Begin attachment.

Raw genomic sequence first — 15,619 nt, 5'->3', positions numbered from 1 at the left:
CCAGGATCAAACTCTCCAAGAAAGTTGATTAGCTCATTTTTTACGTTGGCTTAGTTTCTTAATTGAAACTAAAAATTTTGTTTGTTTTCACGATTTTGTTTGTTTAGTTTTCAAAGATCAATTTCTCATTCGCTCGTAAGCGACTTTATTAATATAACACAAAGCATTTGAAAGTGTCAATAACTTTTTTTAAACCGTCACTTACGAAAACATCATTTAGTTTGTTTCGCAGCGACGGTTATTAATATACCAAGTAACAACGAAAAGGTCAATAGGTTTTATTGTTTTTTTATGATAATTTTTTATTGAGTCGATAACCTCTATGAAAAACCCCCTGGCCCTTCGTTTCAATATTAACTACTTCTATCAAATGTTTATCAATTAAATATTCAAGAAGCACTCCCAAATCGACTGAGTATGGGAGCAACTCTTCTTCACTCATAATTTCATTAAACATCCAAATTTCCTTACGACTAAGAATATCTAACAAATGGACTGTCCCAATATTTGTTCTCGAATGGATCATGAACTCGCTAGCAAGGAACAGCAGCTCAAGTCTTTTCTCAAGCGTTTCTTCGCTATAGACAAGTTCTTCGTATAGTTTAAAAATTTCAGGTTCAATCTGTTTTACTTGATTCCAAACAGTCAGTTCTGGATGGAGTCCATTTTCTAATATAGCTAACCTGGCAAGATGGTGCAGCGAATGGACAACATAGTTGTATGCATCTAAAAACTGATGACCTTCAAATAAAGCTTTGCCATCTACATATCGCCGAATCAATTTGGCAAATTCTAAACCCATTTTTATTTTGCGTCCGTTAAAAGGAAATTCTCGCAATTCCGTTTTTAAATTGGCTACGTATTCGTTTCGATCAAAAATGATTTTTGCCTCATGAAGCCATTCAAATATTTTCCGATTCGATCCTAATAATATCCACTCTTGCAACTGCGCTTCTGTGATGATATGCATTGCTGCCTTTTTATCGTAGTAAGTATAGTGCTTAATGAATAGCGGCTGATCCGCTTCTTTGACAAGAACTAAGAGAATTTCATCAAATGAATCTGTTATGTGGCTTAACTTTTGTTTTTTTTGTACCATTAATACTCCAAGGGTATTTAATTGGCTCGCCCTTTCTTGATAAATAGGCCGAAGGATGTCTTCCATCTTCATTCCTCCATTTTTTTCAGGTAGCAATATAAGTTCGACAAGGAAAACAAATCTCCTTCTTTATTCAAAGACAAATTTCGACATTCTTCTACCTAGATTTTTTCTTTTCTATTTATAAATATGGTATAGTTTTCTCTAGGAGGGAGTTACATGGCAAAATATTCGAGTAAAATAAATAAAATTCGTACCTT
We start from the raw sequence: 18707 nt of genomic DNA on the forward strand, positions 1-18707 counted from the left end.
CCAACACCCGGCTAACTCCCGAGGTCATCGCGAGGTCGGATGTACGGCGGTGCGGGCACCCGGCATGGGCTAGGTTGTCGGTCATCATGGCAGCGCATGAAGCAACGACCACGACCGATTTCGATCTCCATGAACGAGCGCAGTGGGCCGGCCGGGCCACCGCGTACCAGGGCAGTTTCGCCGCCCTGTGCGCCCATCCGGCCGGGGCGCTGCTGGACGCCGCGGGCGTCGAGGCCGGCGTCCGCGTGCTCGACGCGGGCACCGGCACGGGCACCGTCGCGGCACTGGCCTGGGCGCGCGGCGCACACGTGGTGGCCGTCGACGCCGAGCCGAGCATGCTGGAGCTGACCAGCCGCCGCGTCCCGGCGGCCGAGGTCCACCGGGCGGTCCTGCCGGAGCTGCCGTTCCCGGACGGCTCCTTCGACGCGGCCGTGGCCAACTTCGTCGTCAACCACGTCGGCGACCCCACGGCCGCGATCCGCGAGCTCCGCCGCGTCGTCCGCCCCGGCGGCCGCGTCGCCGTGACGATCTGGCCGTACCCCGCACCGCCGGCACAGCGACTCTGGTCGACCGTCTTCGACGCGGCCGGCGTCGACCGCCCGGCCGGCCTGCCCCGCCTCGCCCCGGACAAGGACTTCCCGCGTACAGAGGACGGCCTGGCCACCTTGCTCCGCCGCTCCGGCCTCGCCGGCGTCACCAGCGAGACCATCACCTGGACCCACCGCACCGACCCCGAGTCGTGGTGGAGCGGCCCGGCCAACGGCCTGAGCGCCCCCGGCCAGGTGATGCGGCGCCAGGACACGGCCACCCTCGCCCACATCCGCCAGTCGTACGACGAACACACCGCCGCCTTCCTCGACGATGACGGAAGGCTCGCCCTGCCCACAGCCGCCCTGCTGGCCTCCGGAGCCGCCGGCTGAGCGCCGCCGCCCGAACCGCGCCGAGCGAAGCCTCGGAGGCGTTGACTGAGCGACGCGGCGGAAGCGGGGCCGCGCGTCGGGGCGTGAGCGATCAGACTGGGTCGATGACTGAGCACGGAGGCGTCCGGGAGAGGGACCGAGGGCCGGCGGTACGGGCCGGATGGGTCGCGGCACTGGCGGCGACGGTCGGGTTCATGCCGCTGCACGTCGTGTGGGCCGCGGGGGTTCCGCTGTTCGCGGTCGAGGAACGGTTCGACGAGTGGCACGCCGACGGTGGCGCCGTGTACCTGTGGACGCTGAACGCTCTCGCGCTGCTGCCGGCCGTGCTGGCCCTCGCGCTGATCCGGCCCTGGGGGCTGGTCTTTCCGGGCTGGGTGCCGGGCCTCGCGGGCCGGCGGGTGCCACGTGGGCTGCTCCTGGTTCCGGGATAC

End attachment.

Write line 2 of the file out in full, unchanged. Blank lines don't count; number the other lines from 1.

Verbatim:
CCAGGATCAAACTCTCCAAGAAAGTTGATTAGCTCATTTTTTACGTTGGCTTAGTTTCTTAATTGAAACTAAAAATTTTGTTTGTTTTCACGATTTTGTTTGTTTAGTTTTCAAAGATCAATTTCTCATTCGCTCGTAAGCGACTTTATTAATATAACACAAAGCATTTGAAAGTGTCAATAACTTTTTTTAAACCGTCACTTACGAAAACATCATTTAGTTTGTTTCGCAGCGACGGTTATTAATATACCAAGTAACAACGAAAAGGTCAATAGGTTTTATTGTTTTTTTATGATAATTTTTTATTGAGTCGATAACCTCTATGAAAAACCCCCTGGCCCTTCGTTTCAATATTAACTACTTCTATCAAATGTTTATCAATTAAATATTCAAGAAGCACTCCCAAATCGACTGAGTATGGGAGCAACTCTTCTTCACTCATAATTTCATTAAACATCCAAATTTCCTTACGACTAAGAATATCTAACAAATGGACTGTCCCAATATTTGTTCTCGAATGGATCATGAACTCGCTAGCAAGGAACAGCAGCTCAAGTCTTTTCTCAAGCGTTTCTTCGCTATAGACAAGTTCTTCGTATAGTTTAAAAATTTCAGGTTCAATCTGTTTTACTTGATTCCAAACAGTCAGTTCTGGATGGAGTCCATTTTCTAATATAGCTAACCTGGCAAGATGGTGCAGCGAATGGACAACATAGTTGTATGCATCTAAAAACTGATGACCTTCAAATAAAGCTTTGCCATCTACATATCGCCGAATCAATTTGGCAAATTCTAAACCCATTTTTATTTTGCGTCCGTTAAAAGGAAATTCTCGCAATTCCGTTTTTAAATTGGCTACGTATTCGTTTCGATCAAAAATGATTTTTGCCTCATGAAGCCATTCAAATATTTTCCGATTCGATCCTAATAATATCCACTCTTGCAACTGCGCTTCTGTGATGATATGCATTGCTGCCTTTTTATCGTAGTAAGTATAGTGCTTAATGAATAGCGGCTGATCCGCTTCTTTGACAAGAACTAAGAGAATTTCATCAAATGAATCTGTTATGTGGCTTAACTTTTGTTTTTTTTGTACCATTAATACTCCAAGGGTATTTAATTGGCTCGCCCTTTCTTGATAAATAGGCCGAAGGATGTCTTCCATCTTCATTCCTCCATTTTTTTCAGGTAGCAATATAAGTTCGACAAGGAAAACAAATCTCCTTCTTTATTCAAAGACAAATTTCGACATTCTTCTACCTAGATTTTTTCTTTTCTATTTATAAATATGGTATAGTTTTCTCTAGGAGGGAGTTACATGGCAAAATATTCGAGTAAAATAAATAAAATTCGTACCTT